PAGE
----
The Groynes dog park: Freedom and Fun
22 November 2007
The new dog park at The Groynes offers an unprecedented level of freedom for dogs in Christchurch.
Eight fenced-in areas, about 15 times larger than the old park, can offer all the delights of training, bush tramping and swimming for dogs, and all of it off-leash.
The Christchurch City Council, working with the Shirley/Papanui Community Board, has developed the park over the past two years, with stage one of the development opening in March.
The Groynes Dog Park stage two will officially open from the end of this month.
But dogs and dog owners are already having a great time with the stage two facilities at Johns Road.
Fadi Alseenawi, of Bishopdale, makes the 10 minute trip to the park almost every day to exercise his huskies, Simba and Storm.
“This is very good,” says Mr Alseenawi as he rollicked with an evidently happy Simba in the river. Later he put the more demure Storm through her paces in the agility park.
“We try to do something different everyday,” says Mr Alseenawi, adding that the range of activities kept the dogs occupied and panting for more.
The choices are many: two agility parks (one for small dogs and the other for larger dogs), a river park, a water park, an exercise park, a cross-country park and a picnic area.
Ranger Arthur Adcock says up to 500 dogs per day are using the new facilities with apparent satisfaction.
“We have developed four gravel beaches along the river that are awesome and the large cross-country patch is definitely a hit with larger dogs,” says Ranger Adcock.
An innovative idea is the planned dog memorial park where owners can buy a plot for the ashes of their cremated pets.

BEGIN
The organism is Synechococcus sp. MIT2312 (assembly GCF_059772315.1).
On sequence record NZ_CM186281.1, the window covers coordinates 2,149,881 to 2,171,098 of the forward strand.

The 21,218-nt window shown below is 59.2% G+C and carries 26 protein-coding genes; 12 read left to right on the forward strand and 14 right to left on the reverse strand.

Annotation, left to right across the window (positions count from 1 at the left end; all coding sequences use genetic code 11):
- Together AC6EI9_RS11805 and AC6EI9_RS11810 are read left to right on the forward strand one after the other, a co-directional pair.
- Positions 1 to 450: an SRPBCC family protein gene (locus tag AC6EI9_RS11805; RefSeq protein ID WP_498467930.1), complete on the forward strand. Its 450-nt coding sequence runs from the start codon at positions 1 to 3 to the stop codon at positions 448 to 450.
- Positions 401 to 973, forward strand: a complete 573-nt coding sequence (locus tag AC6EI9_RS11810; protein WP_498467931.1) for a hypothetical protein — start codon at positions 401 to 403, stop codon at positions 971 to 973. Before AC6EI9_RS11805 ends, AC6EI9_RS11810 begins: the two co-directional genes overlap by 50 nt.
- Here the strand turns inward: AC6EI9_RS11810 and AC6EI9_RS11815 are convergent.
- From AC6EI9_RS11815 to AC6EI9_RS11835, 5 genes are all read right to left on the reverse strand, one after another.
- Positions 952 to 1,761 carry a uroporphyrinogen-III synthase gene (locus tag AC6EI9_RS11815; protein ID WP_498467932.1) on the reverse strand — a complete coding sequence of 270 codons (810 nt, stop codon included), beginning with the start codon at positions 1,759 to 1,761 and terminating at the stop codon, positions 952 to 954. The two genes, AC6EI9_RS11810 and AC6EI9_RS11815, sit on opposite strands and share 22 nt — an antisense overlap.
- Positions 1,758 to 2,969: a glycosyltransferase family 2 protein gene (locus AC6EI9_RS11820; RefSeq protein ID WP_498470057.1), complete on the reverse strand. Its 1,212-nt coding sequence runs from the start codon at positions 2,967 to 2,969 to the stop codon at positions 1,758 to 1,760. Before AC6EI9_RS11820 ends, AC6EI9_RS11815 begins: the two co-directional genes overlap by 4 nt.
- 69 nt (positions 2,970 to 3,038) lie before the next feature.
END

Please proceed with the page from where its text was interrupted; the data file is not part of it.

A $50 fee will see a native tree planted on the plot and tended by the Council for two years.
“A dog is like family and the memorial park will allow those who are renting or those who prefer not to have pets buried on their property a chance to have a memorial to their pet,” says Ranger Adcock.
Also in the mix is a walking track along the Otukaikino River for dogs on leads.
“This allows for people to enjoy themselves without the unease associated with having overly active dogs crossing their paths,” says Ranger Adcock.
“It’s brilliant,” says Mark Vincent, Team Leader of the Animal Control, Inspections and Enforcement Unit, of the new park.
The Unit was instrumental in funding the picnic tables, seating facilities and other facilities for the dog park. Other amenities come courtesy of the Shirley/Papanui Community Board, which had originated the idea of Christchurch’s first dog park in 1990.
Mr Vincent says that the implementation and development of The Groynes Dog Park is an another demonstration of the Council staff working together to achieve the best outcome for the city’s residents.
“Animal control staff have a vision to provide the best recreational facilities for both dogs and their owners, and as the team leader, my drive is to ensure that the community is safe from dogs, that dogs are well provided for and that we offer the best facilities that stimulate both dogs and owners in these areas,” he says.
The general exercise of a dog is critical for its well being and prevents behaviour problems like barking, chasing and wandering, he added.
“Most dogs at the park are not aggressive because they are not in their own territory and those dogs who have been brought up socially are going to enjoy these facilities the most,” says Ranger Adcock.
A lot of thought went into designing the park: fenced-off areas for dogs of different temperaments and sizes, access to cleaning facilities and keeping apart dogs on leads and free-running dogs.
“It is rather an exceptional level of freedom that dogs have here but with the right attitude, everyone can enjoy the facilities,” says Ranger Adcock.
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